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UW-Madison Researchers Testing Postage Stamp-Size Weight Loss Device

Sam Million-Weaver
(From left) Graduate student Guang Yao and lead researcher Dr. Xudong Wang hold a small implantable device that helped rats lose 40 percent of their body weights.

It’s the new year, a time when many are turning to resolutions — including diets. Researchers at the University of Wisconsin-Madison are testing a new model of a weight loss intervention device. It zaps a nerve into making your stomach feel full so that you eat less.

Lead researcher Dr. Xudong Wang of UW-Madison has been developing the device. “[It] has two wires that connects to the vagus nerve," he says. "The device will generate small electrical pulses and stimulate the vagus nerve and tell the brain that the stomach is full and stop eating.”

Wang aims for it to be an improvement over a previous model, which is called VBLOC — from a company now called ReShape Lifesciences. He says the drawbacks of the VBLOC device are, for instance, that it needs to be recharged. Also, after two years of use, patients only lost, on average, about 20 percent of excess weight. 

But Wang says his device is different.

“First, our device doesn’t need any battery or any electronics to control the pulse generation. So, our entire device is about 1-inch square with the thickness of about 1 millimeter, so it’s very thin and very small.” It’s about the size of a postage stamp. 

“More importantly, our device responds to the stomach motion itself, so this means our device controls the food intake by the stomach movement,” he adds. The device charges itself off of the energy that it produces from the stomach, and decides when to ping the vagus nerve based on the stomach’s own movements. For that, Wang is calling on a decade of research on harvesting energy from the body’s own movements.

“We call it electro-static charge. You know like in the wintertime when you touch the car and there’s a shock that comes out, electric pulse that comes out. It’s similar to that kind of charge,” he says. In a 12-week trial, the new device helped rats shed 40 percent of their body weight — not just excess body weight.

The device is inserted via laparoscopic surgery, and it can be removed — unlike with gastric bypass surgery, which is permanent.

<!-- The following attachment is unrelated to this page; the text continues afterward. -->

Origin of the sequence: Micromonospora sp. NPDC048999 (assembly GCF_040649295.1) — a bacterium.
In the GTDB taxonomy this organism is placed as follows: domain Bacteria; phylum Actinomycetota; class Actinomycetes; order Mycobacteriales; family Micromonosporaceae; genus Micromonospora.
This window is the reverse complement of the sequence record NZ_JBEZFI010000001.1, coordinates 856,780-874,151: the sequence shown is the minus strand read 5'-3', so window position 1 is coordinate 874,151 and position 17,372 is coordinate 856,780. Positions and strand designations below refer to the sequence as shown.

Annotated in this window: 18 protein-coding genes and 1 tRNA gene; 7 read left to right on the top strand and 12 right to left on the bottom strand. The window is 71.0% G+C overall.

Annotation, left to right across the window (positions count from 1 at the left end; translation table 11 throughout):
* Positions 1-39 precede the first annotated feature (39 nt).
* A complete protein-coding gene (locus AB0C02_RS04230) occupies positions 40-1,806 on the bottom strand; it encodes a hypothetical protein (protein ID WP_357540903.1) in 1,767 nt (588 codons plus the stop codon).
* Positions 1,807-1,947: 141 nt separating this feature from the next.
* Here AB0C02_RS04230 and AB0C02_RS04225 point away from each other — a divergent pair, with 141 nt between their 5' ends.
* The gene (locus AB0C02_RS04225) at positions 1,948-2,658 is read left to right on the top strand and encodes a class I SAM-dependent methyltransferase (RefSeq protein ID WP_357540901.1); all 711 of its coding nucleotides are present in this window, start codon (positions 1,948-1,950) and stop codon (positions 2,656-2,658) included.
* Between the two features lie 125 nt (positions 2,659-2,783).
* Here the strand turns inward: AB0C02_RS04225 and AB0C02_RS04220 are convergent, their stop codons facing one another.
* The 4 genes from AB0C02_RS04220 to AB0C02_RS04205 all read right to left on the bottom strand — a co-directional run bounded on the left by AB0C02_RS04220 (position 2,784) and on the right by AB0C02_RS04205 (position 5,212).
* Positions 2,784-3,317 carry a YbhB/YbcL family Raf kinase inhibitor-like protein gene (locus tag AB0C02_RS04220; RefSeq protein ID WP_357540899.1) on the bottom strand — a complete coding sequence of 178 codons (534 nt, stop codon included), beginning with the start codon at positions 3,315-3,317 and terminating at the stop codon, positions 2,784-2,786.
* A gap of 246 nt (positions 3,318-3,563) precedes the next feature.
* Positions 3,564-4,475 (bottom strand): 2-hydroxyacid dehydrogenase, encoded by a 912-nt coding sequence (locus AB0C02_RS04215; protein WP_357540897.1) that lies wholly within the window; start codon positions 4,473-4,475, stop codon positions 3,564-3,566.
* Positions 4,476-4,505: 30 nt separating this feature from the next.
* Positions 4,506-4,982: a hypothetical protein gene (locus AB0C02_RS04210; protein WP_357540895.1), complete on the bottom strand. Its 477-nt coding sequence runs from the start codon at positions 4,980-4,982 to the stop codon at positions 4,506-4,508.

That all sounds good to 47-year-old Laura Wright in Colorado, who says she is obese according to her BMI. She contacted researchers to ask to be a part of a trial when the device is ready. She is a retired letter carrier from Castle Rock. Since she retired, she walks a lot less and cooks a lot more as a stay-at-home mom for her six sons.

“I’ve dieted, done the diet fads with co-workers at work," she says. "I’ll lose 10-15 pounds. But the minute you stop, it comes right back.”

Then her 25-year-old son sent her a press release on Wang’s device, and her curiosity was piqued. 

“I thought, this is so amazing. There’s no pills, no drugs, no starving yourself. It’s safer than going to have your stomach cut.”

Still, clinical psychologist Dr. Stacey Nye, founding fellow of the Academy for Eating Disorders and director of the UW-Milwaukee Psychology Clinic, says not so fast. She says hunger is not the primary reason why people overeat.

"So, if someone’s overeating for emotional reasons, then something that’s going to signal fullness isn’t going to help them," she says. "Because they’re eating when they’re full anyway. If someone is eating for emotional reasons, they need help dealing with their emotions. They need coping skills rather than a device to tell them that they’re full."

Other experts agree that weight climbs on for many reasons, but that advancements to vagus nerve stimulators could be a jumpstart to shed the pounds. Dr. Larry Cheskin is director of the Weight Management Center at Johns Hopkins University before he heads to George Mason University.

He says if Wang’s device follows the trajectory from rats to humans, with devices like these, initial weight loss is likely, which can motivate people. “Early results are actually an important predictor of long-term results. if people get frustrated early on in doing a diet program, and they’re not losing weight very well, they’re likely to throw in the towel," he assesses.

"Whereas if they have good early results, they’re going to well not just short-term but longer-term, because they’ve, if you will, tasted success and know that they can do it," he says.

Whether researchers will “taste success” with their device remains to be seen. They have patented it and are moving forward to get the funding to test the device on pigs, with the aim of testing on humans.

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